PEPPER(S)

Piper species — “Pepper” (as in “salt & pepper”) and Chili “Peppers”

Piper auritum cordoncillo, high safrol content

Piper auritum cordoncillo, high safrol content

Written by. Dr. Nicholas M. Hellmuth

Our salt-and-pepper pepper is Piper nigrum, which originated in India. There are actually three completely different kinds of native plants in Guatemala named “pepper” (or pimienta): pepper leaf (flavoring from leaf, seed or flower stick), pepper vegetables and pepper spice (flavoring from seed or tea from leaf).

Of course the Classic Maya never used the word “pepper” or “pimiento,” the original Maya had their own nomenclature. It is the misunderstanding and confusion of the conquering Spanish (and one botanist) who dumped the name “pimienta” (from the black pepper of India) on all three totally unrelated plants in Guatemala and Mexico.

The Classic Maya 1,000 years ago, and the modern Maya descendants today, still use spices: for food and for the deities. As well, allspice, (also referred to as pimienta gorda, pimenta dioica) is native to Mesoamerica; you will see it everywhere at Tikal or around Lake Yaxhá and in most mature forests in Alta Verapaz, Petén and Izabal. Allspice is one single spice; it is not a mixture of diverse plants. It was named allspice because its flavor brings to mind many different separate spices. The most common use in rural areas is to make tea from the leaves.

Chile Cobanero, Red Chili Peppers

Chile Cobanero, Red Chili Peppers

Chili peppers are part of the nightshade family (Solanaceae), which produces the edible tomato, potato, plus the several addictive tobacco species, and the rather dangerous nightshade plants. You can find diverse varieties of chili peppers in the markets of La Antigua and most cities around Guatemala. Ask for, and enjoy eating, chili chocolate.

Although I have been drinking tea from pimienta gorda since I was young, I did not know about Piper auritum, (Spanish name, Hoja santa) until a Universidad del Valle biology student, Daniela da’Costa, explained it to me. Actually it turns out we have one growing in our interior patio in the FLAAR office garden (as was identified by Priscila Sandoval, biologist graduating from USAC). Piper auritum was once a source of sassafras flavoring for root beer. But the leaves of P. auritum have high contents in safrol, the active compound that is carcinogenic.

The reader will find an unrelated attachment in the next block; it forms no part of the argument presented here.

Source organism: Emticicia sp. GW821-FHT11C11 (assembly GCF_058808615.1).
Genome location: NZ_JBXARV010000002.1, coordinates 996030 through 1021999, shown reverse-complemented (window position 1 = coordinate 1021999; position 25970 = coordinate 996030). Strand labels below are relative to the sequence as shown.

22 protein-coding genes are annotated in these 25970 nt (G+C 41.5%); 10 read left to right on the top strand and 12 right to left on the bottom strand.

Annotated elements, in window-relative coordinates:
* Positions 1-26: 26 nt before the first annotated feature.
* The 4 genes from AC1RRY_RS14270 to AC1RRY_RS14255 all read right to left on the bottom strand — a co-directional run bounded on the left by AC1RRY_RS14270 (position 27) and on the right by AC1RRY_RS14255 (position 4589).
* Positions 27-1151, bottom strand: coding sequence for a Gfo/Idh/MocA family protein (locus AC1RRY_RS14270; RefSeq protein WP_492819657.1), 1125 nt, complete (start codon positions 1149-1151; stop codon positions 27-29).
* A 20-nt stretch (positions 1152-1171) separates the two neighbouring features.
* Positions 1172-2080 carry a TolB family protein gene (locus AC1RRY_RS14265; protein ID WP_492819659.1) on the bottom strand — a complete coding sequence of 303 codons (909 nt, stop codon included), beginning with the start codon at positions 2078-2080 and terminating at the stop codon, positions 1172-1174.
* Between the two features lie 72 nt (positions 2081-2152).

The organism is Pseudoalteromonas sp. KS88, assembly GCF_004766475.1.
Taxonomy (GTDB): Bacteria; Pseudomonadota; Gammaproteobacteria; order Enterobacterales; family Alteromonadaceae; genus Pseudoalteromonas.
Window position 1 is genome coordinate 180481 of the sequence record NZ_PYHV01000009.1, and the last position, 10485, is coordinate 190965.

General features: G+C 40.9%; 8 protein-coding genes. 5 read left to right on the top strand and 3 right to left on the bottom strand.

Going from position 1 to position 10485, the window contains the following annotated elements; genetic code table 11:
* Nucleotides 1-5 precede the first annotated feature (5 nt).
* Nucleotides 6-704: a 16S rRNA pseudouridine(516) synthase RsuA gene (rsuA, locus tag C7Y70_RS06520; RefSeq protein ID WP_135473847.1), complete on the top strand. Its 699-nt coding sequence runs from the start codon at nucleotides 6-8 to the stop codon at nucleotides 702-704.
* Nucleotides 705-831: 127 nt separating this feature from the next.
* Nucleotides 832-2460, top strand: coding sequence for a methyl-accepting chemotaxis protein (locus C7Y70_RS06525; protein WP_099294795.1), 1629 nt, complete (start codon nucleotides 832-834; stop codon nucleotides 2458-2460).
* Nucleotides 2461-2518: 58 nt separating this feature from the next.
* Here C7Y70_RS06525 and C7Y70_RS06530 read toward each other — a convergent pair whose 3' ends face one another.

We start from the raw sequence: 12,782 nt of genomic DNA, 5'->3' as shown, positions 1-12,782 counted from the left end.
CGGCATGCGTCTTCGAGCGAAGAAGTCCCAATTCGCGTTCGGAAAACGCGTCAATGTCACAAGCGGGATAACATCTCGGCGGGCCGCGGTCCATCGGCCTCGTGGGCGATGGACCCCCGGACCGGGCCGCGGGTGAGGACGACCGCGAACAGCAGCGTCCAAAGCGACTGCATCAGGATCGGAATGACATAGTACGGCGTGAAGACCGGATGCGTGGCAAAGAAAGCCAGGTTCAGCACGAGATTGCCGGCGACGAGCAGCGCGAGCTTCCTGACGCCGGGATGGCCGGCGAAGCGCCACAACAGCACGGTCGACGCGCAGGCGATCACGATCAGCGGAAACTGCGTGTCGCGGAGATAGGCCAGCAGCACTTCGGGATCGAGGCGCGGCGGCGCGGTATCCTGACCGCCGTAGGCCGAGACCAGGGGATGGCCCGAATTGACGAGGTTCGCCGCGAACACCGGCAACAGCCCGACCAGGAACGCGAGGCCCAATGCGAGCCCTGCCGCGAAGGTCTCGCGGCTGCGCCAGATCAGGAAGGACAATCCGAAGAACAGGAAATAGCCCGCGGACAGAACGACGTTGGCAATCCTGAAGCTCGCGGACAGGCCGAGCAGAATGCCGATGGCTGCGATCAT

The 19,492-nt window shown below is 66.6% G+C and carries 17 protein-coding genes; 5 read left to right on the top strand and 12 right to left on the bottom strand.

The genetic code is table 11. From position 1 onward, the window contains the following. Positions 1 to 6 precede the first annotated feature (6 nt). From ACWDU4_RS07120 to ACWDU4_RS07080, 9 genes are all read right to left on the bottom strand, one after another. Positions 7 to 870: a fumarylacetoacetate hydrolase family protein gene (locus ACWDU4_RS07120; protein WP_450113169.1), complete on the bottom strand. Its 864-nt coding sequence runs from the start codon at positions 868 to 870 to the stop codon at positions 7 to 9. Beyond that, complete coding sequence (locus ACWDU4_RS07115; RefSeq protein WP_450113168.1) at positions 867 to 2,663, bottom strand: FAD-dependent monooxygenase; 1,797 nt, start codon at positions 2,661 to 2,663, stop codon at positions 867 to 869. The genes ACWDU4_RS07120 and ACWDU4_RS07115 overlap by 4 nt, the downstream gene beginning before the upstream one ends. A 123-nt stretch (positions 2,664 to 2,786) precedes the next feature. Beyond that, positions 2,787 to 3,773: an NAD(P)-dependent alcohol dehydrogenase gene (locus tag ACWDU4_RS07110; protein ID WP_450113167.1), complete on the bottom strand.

Interestingly, most of the Piper species are commonly used as native medicines throughout Mesoamerica. Plus, whether Piper is carcinogenic to humans is evidently debated.

So, although Christopher Columbus did not find a direct route to India for the first few years, since their voyages were funded to find a route for black pepper from India, they cleverly came back with at least “pepper.” So now you know why chili is called pepper. Now you know why Piper auritum is called pepper. We can’t blame the word “allspice” on Christopher Columbus, but as long as we are discussing “pimienta” I thought I would include it as a comment: the scientific name is Pimenta dioica.

web sites for Piper species www.uni-graz.at/~katzer/engl/Pipe_aur.html www.rain-tree.com/matico.htm
www.tlahui.com/medic/medic29/hoja_santa.htm www.maya-ethnobotany.org. web sites for chili peppers:
www.g6csy.net/chile/var-p.html

Dr. Nicholas M. Hellmuth is director of FLAAR Reports (Foundation for Latin American Anthropological Research). For a bibliography from this article and other information, you may contact Dr. Hellmuth and his staff by email: FrontDesk@FLAAR.org

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